An Interview With Werner Van den Bergh, M.D.

Werner Van den Bergh, M.D.

Author Werner Van den Bergh MDAuthor Werner Van den Bergh, M.D. recently spoke with BMED Press CEO, Christopher Fisher, PhD, about his newly published book, “Neurofeedback and State Regulation in ADHD: A Therapy Without Medication.” Below is a transcript of this interesting interview with this knowledgeable neurologist and neuropsychiatrist who has particular expertise in neurofeedback, EEG, and ADHD.

What was your inspiration for writing this book?

I have always been interested in theory-driven QEEG, in contrast with data-driven QEEG where one only looks at mathematical correlations without theoretical models to guide interpretation. The Berlin psychiatry school of the EEG vigilance model especially has fascinated me since for more than 20 years. Similar dynamic ideas of global EEG spectrum changes have also been described in one study by Sterman in 1980, but have never been taken over in the neurofeedback field, which generally is still too data-driven. The goal of my book was to reawaken these early profound insights and to offer a broader perspective to the neurofeedback field which in my opinion is still lacking.

How did you come about with the discovery that children with ADHD have EEG patterns similar to healthy people who are sleep deprived?

It was already known before the DSM-III (1980) that sleep problems are often part of ADHD. In later decades, this has been ignored, and recently attracted renewed research interest. Besides that, sleep deprivation is known to create a “frontal like syndrome” similar to ADHD, and sleep deprivation was a model for decreased vigilance in the Berlin psychiatric school EEG vigilance model. This Berlin school model is not well known in the United States and has its roots in European neuropsychiatry (French – Henri Ey; British – John Hughlings Jackson and Henry Head).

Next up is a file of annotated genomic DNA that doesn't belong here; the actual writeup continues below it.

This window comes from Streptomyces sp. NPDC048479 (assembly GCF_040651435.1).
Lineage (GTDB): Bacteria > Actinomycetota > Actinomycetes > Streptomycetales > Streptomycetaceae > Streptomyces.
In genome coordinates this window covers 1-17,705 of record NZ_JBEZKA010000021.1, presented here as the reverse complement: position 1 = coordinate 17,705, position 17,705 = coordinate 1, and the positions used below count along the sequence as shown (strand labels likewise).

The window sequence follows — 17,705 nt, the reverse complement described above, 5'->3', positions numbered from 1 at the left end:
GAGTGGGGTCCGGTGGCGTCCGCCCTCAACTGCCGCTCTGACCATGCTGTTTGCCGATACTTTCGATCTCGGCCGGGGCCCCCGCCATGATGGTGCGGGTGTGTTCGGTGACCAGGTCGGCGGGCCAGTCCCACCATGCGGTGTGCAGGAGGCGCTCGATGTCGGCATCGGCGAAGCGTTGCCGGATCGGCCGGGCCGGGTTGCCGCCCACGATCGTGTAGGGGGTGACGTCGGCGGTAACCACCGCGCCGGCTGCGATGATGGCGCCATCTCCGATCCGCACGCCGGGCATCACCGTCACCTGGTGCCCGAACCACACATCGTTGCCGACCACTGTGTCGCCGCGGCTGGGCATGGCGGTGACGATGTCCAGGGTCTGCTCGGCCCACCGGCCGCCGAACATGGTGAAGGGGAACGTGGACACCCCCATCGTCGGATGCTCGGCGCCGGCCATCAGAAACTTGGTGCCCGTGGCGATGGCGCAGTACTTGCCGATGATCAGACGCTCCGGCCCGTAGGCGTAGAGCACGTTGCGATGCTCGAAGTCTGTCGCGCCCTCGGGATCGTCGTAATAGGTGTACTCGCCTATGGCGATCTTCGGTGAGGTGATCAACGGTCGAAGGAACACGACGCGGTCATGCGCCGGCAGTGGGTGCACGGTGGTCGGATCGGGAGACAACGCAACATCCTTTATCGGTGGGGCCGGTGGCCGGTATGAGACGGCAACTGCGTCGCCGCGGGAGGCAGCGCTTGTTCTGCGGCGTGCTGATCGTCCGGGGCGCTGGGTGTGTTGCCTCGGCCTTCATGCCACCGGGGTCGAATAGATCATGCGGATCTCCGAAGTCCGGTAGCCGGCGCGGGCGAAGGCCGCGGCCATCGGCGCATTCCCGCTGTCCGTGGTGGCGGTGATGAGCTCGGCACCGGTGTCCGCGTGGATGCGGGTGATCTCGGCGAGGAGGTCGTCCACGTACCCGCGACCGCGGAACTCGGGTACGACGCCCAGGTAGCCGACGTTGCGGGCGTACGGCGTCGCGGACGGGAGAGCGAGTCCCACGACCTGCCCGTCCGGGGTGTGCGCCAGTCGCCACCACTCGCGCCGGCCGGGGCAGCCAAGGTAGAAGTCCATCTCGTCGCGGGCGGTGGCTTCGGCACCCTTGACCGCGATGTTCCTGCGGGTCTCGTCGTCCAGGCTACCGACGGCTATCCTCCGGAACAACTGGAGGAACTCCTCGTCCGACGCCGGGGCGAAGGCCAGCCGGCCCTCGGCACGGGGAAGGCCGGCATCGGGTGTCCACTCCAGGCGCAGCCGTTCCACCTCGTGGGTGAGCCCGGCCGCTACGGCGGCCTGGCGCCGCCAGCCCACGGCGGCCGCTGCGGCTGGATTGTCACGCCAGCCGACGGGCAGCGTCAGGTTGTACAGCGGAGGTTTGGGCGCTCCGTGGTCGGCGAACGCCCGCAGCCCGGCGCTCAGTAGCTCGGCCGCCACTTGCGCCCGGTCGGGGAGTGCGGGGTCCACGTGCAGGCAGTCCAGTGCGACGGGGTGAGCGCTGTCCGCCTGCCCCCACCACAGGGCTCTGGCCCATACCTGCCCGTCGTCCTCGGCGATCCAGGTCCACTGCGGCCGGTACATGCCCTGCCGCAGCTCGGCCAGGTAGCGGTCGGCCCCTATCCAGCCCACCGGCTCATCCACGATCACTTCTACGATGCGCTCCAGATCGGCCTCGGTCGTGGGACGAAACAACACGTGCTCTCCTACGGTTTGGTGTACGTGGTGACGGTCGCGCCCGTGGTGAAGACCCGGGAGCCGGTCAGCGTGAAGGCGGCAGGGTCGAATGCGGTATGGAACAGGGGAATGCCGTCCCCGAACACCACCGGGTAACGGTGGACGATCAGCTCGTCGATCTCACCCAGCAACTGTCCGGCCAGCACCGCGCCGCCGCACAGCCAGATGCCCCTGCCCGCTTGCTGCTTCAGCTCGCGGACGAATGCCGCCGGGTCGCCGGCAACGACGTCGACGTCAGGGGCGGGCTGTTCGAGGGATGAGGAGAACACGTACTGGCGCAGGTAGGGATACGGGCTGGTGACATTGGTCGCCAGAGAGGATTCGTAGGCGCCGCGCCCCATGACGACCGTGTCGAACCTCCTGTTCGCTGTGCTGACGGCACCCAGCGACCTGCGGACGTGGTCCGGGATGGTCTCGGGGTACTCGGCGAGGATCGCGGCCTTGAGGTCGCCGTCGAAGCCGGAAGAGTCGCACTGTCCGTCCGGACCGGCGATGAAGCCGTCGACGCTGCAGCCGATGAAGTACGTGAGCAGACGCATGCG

What is the main message you hoped that readers would take from the book?

Neurofeedback should not be considered as a simplistic magic box where targeting specific frequencies in the EEG is a goal in itself. Understanding that it affects the global EEG spectrum and that this is related to “vigilance” in the stricter meaning of the organizational and integrational level of the CNS (necessary for optimal “state regulation”) will improve the general approach of the clinician who is using such tool as part of a global approach where neurofeedback is not just a magic tool, but is integrated in the wider view of ADHD as a vigilance and state regulation deficit disorder.

How often do you use neurofeedback for ADHD in your clinical practice?

What is the future of neurofeedback for ADHD?

If the field goes on the way it is, it will get more and more marginal, and it will stay as an alternative, non-scientific therapy. But one should have the courage to make the choice to be accepted as a scientific therapy if one wants a real healthy future for the field.

What will take for neurofeedback to gain more mainstream acceptance?

[Those in the field of neurofeedback] should stop to make claims about a whole range of clinical conditions as indications for neurofeedback [treatment]. There are no serious studies about these various disorders, and, even more important in my opinion, one should first understand how in certain conditions EEG is a window into the pathophysiology of condition. In many disorders, we have to accept that EEG at best can show some interesting correlations in some clinical conditions, but when these are not reflecting basic pathophysiological elements of a condition, one cannot expect that training them will result in clinical improvements. And secondly, the field should be ready to understand not only QEEG data [i.e., data-driven approaches], but also [QEEG theoretical] models, such as the EEG vigilance model, to gain acceptance in the mainstream clinical EEG field.

This concludes this interview. I want to thank Dr. Van den Bergh for taking time to discuss his new book and remarkable insights into ADHD and neurofeedback. We hope that you have enjoyed this discussion.

How To Get The Book
“Neurofeedback and State Regulation in ADHD: A Therapy Without Medication” is available direct from BMED Press or at all fine internet book retailers.